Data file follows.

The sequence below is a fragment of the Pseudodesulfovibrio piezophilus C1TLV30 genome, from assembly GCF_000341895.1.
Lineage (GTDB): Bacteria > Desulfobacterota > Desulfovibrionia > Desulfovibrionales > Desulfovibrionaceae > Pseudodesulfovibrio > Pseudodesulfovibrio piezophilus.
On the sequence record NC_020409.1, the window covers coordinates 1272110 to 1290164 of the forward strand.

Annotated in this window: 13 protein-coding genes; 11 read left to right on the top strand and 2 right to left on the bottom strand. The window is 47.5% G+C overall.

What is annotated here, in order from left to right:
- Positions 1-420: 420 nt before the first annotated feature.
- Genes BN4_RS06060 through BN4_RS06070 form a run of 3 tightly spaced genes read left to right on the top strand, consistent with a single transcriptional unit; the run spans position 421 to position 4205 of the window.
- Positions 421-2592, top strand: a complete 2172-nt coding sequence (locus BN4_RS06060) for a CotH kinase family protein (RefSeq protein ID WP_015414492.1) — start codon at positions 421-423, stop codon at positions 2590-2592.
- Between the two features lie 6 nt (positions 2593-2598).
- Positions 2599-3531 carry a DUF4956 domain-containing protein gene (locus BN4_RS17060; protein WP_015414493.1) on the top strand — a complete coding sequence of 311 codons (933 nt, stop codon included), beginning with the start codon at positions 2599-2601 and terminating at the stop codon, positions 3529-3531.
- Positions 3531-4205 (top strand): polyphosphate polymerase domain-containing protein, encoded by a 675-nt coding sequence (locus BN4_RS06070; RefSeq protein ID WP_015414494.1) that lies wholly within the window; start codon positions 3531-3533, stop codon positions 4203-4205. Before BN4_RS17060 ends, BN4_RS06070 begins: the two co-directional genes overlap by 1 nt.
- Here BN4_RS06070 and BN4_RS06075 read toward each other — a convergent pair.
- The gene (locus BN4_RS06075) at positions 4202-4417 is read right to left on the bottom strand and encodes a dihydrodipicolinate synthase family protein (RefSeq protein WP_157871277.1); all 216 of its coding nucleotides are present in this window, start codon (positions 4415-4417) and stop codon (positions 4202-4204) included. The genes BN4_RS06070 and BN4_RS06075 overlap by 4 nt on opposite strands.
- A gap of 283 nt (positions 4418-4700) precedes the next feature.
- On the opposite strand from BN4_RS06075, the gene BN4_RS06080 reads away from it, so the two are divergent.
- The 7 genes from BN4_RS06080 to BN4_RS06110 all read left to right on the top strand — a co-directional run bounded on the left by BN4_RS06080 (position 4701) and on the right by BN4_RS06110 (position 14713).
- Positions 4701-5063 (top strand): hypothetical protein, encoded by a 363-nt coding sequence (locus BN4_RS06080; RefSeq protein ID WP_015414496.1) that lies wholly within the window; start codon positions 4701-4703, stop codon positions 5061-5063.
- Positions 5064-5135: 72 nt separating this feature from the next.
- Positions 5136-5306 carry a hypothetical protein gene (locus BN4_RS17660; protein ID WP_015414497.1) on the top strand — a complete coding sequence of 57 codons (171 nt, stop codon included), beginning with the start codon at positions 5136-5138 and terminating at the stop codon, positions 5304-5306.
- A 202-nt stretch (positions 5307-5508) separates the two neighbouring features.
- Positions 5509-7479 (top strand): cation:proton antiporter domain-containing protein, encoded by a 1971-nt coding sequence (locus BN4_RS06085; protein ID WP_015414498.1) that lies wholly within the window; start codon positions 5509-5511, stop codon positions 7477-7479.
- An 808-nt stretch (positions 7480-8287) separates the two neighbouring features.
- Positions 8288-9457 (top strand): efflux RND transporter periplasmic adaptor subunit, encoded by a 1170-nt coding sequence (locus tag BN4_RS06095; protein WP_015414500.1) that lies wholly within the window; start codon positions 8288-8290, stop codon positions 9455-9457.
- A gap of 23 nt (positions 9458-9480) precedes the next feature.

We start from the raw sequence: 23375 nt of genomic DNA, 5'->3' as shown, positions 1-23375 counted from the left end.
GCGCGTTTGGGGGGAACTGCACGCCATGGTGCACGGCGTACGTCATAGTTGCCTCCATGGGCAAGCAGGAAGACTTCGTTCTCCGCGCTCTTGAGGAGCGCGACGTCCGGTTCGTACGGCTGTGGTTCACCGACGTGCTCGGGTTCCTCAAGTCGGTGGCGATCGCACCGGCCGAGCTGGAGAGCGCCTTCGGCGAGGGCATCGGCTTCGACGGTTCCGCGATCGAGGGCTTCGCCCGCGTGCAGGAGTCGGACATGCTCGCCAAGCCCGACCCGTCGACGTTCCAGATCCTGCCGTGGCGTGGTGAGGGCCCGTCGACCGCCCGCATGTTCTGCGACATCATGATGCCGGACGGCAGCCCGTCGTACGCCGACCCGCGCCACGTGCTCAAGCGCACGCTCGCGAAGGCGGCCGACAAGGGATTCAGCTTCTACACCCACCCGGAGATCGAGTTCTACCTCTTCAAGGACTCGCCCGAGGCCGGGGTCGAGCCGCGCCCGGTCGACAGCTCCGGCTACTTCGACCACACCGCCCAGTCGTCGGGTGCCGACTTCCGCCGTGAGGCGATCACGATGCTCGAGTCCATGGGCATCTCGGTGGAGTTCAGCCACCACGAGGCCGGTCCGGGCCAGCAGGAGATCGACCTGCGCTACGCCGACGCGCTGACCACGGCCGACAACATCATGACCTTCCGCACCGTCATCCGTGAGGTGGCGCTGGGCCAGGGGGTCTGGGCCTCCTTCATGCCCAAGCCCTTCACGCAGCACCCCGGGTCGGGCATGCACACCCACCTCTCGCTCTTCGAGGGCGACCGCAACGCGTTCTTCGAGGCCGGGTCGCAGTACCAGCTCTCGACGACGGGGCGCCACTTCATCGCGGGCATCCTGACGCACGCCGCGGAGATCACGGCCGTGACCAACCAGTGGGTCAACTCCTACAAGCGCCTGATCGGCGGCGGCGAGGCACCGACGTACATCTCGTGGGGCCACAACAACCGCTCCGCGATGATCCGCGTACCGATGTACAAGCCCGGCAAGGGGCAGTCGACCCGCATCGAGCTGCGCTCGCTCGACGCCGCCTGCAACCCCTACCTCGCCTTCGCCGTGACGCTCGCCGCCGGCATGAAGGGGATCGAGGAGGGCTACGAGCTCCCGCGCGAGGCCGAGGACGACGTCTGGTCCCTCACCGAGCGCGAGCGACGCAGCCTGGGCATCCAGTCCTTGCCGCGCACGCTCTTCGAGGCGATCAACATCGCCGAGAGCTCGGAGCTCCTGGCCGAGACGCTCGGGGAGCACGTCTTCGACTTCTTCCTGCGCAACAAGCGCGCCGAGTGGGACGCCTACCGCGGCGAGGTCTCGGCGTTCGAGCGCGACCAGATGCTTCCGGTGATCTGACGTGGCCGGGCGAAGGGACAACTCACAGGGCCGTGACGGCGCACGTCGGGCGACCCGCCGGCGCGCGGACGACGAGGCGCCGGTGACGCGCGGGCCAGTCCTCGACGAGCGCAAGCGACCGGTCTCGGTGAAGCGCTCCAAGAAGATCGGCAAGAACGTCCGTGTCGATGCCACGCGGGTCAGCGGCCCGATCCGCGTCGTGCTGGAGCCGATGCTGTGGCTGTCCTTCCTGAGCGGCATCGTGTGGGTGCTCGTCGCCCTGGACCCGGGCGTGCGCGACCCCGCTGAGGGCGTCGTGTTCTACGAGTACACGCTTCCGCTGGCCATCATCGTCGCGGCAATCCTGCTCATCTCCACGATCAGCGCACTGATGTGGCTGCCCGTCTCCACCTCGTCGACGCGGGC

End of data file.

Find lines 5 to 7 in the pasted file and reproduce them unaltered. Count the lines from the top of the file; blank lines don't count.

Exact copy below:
What is annotated here, in order from left to right:
- Positions 1-420: 420 nt before the first annotated feature.
- Genes BN4_RS06060 through BN4_RS06070 form a run of 3 tightly spaced genes read left to right on the top strand, consistent with a single transcriptional unit; the run spans position 421 to position 4205 of the window.